Parkland Plunges Most in 18 Months on Earnings MissEric Lam
Parkland Fuel Corp., Canada’s largest independent fuel distributor, slumped the most in 18 months after reporting earnings short of estimates that led an analyst at National Bank Financial to lower his rating.
Parkland plunged 13 percent to C$16.87 in Toronto, the most since August 2011. The stock has fallen 11 percent this year. Parkland was the top performer in the S&P/TSX Energy index in 2012.
The Red Deer, Alberta-based company reported fourth-quarter adjusted earnings of 18 Canadian cents a share, 49 percent lower than the 36 cent average estimate of two analysts surveyed by Bloomberg.
Trevor Johnson, analyst with National Bank Financial, lowered his rating to sector perform, the equivalent of a hold, from outperform, the same as a buy. He also cut his price target to C$20 from C$21.
“Given the light quarter and 2014 valuation headwinds we are downgrading to sector perform,” he said in a note to clients today. “The challenge now is that as we roll forward our valuation to 2014 we lose the refining margins provided alongside the Suncor contract, which we estimate totaled upwards of C$40 million in EBITDA in 2012.”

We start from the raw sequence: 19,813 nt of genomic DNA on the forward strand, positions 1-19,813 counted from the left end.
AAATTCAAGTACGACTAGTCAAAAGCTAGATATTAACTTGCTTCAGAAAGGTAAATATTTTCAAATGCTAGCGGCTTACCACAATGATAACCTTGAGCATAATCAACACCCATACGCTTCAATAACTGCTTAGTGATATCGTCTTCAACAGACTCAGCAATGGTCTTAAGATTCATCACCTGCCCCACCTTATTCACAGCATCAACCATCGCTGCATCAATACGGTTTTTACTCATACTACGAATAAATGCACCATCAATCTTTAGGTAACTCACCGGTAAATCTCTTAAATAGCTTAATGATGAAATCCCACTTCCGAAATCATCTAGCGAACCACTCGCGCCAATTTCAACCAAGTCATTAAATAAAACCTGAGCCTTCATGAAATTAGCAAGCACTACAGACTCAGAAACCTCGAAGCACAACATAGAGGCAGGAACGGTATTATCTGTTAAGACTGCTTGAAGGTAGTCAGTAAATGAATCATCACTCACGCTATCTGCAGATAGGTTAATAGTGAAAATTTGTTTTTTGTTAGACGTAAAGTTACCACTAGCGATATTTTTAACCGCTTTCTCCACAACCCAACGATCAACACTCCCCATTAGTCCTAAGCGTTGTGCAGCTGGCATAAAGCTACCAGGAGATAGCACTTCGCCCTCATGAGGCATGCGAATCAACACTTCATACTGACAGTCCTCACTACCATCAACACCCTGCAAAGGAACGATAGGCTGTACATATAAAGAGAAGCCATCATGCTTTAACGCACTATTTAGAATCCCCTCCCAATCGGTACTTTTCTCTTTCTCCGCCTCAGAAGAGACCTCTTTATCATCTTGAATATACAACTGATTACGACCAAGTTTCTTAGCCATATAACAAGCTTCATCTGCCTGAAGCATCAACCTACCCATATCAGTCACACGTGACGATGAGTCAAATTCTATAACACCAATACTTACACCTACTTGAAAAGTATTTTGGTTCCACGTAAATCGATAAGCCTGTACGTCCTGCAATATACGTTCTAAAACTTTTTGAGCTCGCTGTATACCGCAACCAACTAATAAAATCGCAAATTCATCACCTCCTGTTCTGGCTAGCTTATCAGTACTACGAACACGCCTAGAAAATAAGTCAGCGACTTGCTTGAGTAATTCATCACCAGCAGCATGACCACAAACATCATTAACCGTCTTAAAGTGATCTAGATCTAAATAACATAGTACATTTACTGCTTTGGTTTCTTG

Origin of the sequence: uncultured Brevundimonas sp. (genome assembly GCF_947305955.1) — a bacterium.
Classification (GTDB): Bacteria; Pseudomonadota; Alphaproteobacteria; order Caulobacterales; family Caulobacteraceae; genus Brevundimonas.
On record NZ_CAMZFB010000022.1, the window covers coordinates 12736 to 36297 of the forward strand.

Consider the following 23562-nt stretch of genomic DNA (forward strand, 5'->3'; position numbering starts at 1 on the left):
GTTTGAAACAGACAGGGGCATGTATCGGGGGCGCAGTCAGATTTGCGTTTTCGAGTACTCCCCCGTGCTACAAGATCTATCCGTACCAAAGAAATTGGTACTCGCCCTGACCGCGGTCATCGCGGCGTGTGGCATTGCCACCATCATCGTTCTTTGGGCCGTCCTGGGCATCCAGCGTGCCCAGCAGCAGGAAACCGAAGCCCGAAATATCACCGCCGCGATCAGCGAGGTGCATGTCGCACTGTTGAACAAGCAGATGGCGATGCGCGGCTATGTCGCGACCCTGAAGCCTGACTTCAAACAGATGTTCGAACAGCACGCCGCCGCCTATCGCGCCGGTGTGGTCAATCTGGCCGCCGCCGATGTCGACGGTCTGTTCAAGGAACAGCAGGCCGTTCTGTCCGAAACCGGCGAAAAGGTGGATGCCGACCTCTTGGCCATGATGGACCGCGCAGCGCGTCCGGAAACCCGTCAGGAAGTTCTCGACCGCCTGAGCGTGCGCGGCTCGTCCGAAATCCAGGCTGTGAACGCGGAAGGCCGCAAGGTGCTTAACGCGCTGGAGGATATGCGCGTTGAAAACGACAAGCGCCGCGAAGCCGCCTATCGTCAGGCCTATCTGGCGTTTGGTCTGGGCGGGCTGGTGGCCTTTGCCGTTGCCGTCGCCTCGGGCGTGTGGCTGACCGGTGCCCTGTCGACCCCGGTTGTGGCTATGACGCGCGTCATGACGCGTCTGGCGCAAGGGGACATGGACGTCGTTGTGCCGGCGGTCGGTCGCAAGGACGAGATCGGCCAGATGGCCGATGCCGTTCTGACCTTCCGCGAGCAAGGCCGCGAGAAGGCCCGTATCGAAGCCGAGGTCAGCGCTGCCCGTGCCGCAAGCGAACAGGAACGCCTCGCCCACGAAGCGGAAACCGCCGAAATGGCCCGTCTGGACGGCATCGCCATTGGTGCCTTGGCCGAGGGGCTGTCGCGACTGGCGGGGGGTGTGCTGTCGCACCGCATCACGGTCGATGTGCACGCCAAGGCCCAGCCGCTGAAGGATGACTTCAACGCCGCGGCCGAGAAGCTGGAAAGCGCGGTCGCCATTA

Parkland has been reaping the rewards of a supply contract with Suncor Energy Inc. in place since 1997 in which it shares a portion of Suncor’s refining margins. That contract expires at the end of this year.
Parkland’s fuel gross profits in its wholesale, supply and distribution division jumped 70 percent in 2012 to C$119.4 million due to high refiners’ margins. The company will host an investor day in Toronto on March 18 to provide “a detailed forecast” guidance for 2014 to 2016, after expiry of the Suncor contract.
Parkland’s commercial fuel volumes declined 20 percent to 382 million liters compared with 476 million liters a year ago, due to lower industrial activity and the reallocation of some supply to its other divisions, Johnson said.
“The company intends to continue diversifying its customer base and simplifying operations to drive margins in order to combat headwinds facing its exposure to tempered oil and gas and construction sectors,” Johnson said.
Bob Espey, chief executive officer of Parkland, said in a statement the company experienced “softness” in its core commercial markets due to weaknesses in the natural resource sector.
“We are well-positioned for growth when the industries we support pick up again,” Espey said.